While all women eventually date a boorish loundmouth with all the answers, women secretly desire a man with both the courage of his convictions and the convictions to match his courage. If you contantly defer to her opinion and judgement, she'll lose respect for you, and over time, you'll become resentful of her leadership on the very decisions you declined to weigh in on.

Let me give you an example from an actual conversation:

Lauren*: "So where do you want to go to eat?"
Fabio*: "I don't care. Wherever you want."
Lauren*: "No really. Where do you want to eat?"
Fabio*: "It really doesn't matter. I like everything. Especially I Can't Believe It's Not Butter"
Lauren*: "O.K. Let's go to the Park House."

* Names changed to protect the innocent

If you see nothing wrong with this conversation you're in trouble, my naive young friend.

The woman in the above dialogue didn't want a decision, she wanted a conversation; a give-and-take interaction. The dialogue would have been more satisfying to her if the man had expressed a preference, thereby opening the door for a counter-proposal, which would then culminate in a mutual compromise.

-dramatic pause, -puff-

In all likelihood, the man was being cluelessly honest. He really didn't care (most men don't) whether he ate pizza, a hamburger, or something out of a dumpster--as long as the dumpster served beer.


What he didn't realize is an essential rule of marital conversations--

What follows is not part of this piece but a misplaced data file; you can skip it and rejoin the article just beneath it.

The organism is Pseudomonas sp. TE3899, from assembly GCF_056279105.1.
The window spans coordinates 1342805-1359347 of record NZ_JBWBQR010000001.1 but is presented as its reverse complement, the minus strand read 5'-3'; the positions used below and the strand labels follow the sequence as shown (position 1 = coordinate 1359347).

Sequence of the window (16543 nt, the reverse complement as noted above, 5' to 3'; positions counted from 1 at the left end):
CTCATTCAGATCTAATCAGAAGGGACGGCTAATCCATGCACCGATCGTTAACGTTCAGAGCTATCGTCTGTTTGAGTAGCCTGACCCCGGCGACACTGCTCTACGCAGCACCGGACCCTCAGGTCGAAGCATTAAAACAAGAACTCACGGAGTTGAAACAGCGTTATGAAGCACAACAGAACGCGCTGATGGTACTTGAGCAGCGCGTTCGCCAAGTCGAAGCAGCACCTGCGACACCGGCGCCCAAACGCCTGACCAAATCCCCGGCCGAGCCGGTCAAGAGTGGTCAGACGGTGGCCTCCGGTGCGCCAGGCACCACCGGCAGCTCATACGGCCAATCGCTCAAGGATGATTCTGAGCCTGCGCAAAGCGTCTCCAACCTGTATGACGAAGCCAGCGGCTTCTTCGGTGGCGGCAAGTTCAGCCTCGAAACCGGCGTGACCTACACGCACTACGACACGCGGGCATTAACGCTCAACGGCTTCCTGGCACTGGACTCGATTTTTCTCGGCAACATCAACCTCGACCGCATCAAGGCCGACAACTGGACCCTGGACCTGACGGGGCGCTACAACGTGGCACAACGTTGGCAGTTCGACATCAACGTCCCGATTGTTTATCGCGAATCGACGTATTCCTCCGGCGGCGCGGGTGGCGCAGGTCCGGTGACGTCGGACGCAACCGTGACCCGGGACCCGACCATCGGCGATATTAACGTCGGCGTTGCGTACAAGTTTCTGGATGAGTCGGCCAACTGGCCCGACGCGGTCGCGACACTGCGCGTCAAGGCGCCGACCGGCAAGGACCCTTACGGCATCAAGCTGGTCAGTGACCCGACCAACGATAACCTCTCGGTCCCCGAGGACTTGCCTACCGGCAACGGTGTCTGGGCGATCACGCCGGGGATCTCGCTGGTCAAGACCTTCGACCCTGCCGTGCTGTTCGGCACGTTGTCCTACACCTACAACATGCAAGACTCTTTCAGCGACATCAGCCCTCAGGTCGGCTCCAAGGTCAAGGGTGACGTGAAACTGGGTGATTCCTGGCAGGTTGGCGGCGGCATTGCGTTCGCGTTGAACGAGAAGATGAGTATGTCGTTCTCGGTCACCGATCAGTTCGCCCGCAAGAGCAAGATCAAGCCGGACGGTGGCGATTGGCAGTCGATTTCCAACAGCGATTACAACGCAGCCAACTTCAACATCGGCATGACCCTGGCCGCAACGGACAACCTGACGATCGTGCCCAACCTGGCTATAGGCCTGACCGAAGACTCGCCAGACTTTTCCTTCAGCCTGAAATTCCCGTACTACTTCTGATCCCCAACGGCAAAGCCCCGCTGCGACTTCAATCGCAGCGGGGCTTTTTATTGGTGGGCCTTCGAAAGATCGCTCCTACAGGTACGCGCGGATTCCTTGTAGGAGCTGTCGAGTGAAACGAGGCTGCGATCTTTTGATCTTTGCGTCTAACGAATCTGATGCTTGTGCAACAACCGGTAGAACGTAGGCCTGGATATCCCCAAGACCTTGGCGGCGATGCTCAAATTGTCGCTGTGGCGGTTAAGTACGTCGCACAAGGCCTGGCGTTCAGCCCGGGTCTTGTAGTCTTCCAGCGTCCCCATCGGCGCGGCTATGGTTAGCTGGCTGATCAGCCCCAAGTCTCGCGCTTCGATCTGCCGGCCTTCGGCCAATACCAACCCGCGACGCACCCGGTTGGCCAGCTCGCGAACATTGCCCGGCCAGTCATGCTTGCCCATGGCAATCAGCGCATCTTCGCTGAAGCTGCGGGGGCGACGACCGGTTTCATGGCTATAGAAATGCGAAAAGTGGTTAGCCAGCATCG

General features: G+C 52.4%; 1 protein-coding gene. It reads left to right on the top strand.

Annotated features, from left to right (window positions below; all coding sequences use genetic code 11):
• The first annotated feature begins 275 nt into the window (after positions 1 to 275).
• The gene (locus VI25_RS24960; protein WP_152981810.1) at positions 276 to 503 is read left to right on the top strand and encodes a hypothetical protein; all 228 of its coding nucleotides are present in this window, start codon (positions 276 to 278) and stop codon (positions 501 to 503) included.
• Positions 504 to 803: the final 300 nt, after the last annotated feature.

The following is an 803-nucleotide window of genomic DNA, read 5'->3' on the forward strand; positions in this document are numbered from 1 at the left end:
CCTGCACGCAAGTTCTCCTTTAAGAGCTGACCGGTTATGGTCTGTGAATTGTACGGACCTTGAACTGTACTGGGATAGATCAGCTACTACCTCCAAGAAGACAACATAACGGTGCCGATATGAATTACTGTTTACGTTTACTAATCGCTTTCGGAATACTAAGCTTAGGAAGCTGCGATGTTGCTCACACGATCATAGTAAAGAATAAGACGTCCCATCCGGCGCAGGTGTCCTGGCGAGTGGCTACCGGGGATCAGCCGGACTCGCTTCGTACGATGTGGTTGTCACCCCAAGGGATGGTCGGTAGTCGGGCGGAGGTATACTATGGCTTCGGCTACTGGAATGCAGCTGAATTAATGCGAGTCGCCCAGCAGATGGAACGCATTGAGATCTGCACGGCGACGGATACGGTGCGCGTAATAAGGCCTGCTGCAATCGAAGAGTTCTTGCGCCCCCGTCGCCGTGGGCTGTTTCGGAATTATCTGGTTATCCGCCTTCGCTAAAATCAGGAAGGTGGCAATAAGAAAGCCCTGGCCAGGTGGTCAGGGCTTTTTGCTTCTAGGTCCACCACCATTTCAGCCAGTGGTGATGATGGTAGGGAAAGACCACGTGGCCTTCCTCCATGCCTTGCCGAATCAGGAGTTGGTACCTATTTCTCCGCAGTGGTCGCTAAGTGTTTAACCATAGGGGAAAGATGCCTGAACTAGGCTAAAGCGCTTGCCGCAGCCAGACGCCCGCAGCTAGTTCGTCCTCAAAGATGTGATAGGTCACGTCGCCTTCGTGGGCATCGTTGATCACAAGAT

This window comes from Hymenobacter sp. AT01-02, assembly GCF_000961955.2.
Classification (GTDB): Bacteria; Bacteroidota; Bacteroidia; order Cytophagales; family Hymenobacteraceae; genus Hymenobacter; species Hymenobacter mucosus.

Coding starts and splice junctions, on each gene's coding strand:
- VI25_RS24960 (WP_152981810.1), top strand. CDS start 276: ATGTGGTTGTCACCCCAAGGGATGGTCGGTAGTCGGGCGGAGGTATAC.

Rule #1:
Always have an opinion, whether you care or not.

Next week, I'll share with you another secret to marital bliss. In the meantime, practice your new manly opinion-generating prowess. Now if you'll excuse me, I'm off to my pedicure appointment.

If you have any questions, please comment below, and I'll provide a reply posthaste.

Tuesday, April 05, 2005

Four People Who Can Do No Wrong

I'm starting a new tradition. Every Tuesday, I'm going to introduce you to some blogs I think you'll enjoy.

Next week, I'll pay tribute to my favorite Canadian blogs, this week, I'm calling attention to websites created by some of my close personal friends who recently took up blogging and web design.

What qualities do you look for in a friend?

For me, friendship is like art; I don't know what it is, but I know what I like. When I consider relationships that have stood the test of time, I find that most of my closest friends and I have chosen divergent paths; different cities, different jobs, different hobbies, and so forth.

Whatever causes bonds to form, it isn't homogeneity.

For what it's worth, here are the websites of four friends that can do no wrong, as far as I'm concerned:

Amalia, the Washington lobbyist turned anatomical muse:

Read her weblog, The Journal of Genki

Rick Fawcett, the funniest man I've ever met, keeps us up-to-date on his jetset lifestyle via his high-quality personal webpage